Apart from the straightforward smash-and-snatch method, word has spread over the Internet about other cunning tactics used by the perpetrators.
One widely circulated email has it that some culprits had acted on the pretext of a wounded person seeking help, in order to rob the driver of their belongings the moment they wound down the window.
Another email warns motorists against driving over newspapers scattered on the street as nails could have been placed underneath to puncture tyres while the culprits wait in the dark to strike when the driver pulls over.
Petaling Jaya OCPD Asst Comm Arjunaidi Mohamed said while there had been several snatch theft cases involving female drivers, there was no need for panic.
“Many of the cases are caused by carelessness. They should never leave anything on the car seat as that attracts the culprits, even though there may be nothing inside,” he said.
He said snatch thefts involving women drivers made up only 2% of the 6,000-odd criminal cases reported in Petaling Jaya this year, which was a reduction compared with the same period last year.
“Drivers have to be vigilant at all times and should not panic no matter what happens, so that they know how to respond to a situation,” he said, adding that if the driver was alert, she could have shielded herself from harm, read the plate number, called the police or gone to a safe place.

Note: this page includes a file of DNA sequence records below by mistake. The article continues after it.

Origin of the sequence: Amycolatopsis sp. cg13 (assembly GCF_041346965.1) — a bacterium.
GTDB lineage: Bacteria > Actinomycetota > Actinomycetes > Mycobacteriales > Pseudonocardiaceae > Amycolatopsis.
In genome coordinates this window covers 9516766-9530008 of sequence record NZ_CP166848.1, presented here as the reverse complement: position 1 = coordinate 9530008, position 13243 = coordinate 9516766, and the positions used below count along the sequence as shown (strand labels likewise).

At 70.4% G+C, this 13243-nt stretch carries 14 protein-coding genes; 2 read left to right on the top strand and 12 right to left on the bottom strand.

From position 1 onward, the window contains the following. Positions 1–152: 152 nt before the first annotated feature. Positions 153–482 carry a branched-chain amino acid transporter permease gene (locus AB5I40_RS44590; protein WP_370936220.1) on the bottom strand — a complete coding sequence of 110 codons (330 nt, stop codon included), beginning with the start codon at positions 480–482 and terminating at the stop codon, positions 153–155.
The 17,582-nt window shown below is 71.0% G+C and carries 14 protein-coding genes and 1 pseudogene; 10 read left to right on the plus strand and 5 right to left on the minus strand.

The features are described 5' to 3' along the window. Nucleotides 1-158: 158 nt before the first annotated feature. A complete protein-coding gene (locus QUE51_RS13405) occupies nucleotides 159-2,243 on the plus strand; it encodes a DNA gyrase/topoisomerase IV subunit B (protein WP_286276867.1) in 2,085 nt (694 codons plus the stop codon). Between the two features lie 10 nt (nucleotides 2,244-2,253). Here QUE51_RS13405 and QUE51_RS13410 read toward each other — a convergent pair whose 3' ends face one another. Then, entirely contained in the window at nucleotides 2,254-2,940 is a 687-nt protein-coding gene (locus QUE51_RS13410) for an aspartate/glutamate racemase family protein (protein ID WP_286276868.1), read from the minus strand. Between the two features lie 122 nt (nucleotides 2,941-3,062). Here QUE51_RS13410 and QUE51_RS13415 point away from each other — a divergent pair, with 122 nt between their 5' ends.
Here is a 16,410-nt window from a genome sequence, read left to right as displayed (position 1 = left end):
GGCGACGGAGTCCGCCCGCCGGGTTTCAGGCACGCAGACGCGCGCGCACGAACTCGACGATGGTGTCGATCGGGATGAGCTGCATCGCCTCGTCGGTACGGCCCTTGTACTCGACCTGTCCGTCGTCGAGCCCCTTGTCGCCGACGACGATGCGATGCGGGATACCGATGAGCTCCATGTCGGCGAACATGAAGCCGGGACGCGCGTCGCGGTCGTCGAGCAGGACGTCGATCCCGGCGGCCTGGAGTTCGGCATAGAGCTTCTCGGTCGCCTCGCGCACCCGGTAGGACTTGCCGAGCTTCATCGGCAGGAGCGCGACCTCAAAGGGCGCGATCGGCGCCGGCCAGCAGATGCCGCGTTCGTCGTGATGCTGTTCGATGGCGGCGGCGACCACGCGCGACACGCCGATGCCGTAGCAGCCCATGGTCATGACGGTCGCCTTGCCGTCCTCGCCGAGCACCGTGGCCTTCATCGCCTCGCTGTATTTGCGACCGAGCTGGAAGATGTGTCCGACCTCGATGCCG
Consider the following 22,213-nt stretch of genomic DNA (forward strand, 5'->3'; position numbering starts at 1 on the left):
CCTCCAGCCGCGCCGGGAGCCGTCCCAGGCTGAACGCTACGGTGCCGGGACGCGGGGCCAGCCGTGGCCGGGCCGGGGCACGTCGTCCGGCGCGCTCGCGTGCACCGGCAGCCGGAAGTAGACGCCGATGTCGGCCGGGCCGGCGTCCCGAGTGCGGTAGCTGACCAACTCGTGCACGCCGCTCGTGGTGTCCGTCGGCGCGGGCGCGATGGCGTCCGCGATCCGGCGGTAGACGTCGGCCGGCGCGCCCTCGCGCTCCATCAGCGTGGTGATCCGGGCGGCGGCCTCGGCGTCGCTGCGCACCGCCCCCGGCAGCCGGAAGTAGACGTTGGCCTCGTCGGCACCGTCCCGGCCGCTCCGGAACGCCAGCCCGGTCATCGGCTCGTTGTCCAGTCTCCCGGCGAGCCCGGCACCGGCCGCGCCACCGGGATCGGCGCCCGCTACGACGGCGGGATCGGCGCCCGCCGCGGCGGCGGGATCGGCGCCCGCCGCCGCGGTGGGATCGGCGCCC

He cited a video clip he was shown recently, of a man smashing a car window about 10 times without breaking the glass, and the lady driver just sat still staring blankly at the crook.
“If the woman had not panicked, she could have driven off to a safe place by then,” he said.
When asked about rumours on the other tricks used, he said there had not been any reported cases of robbers faking injuries in his district.
“But the drivers should be alert when they discover that their tyres are suddenly flat or when their cars are hit from the rear, as these can be tactics to distract the victim’s attention,” he added.
He added that the police had been holding regular meetings to educate the public, but organisations could also call the police to request for one.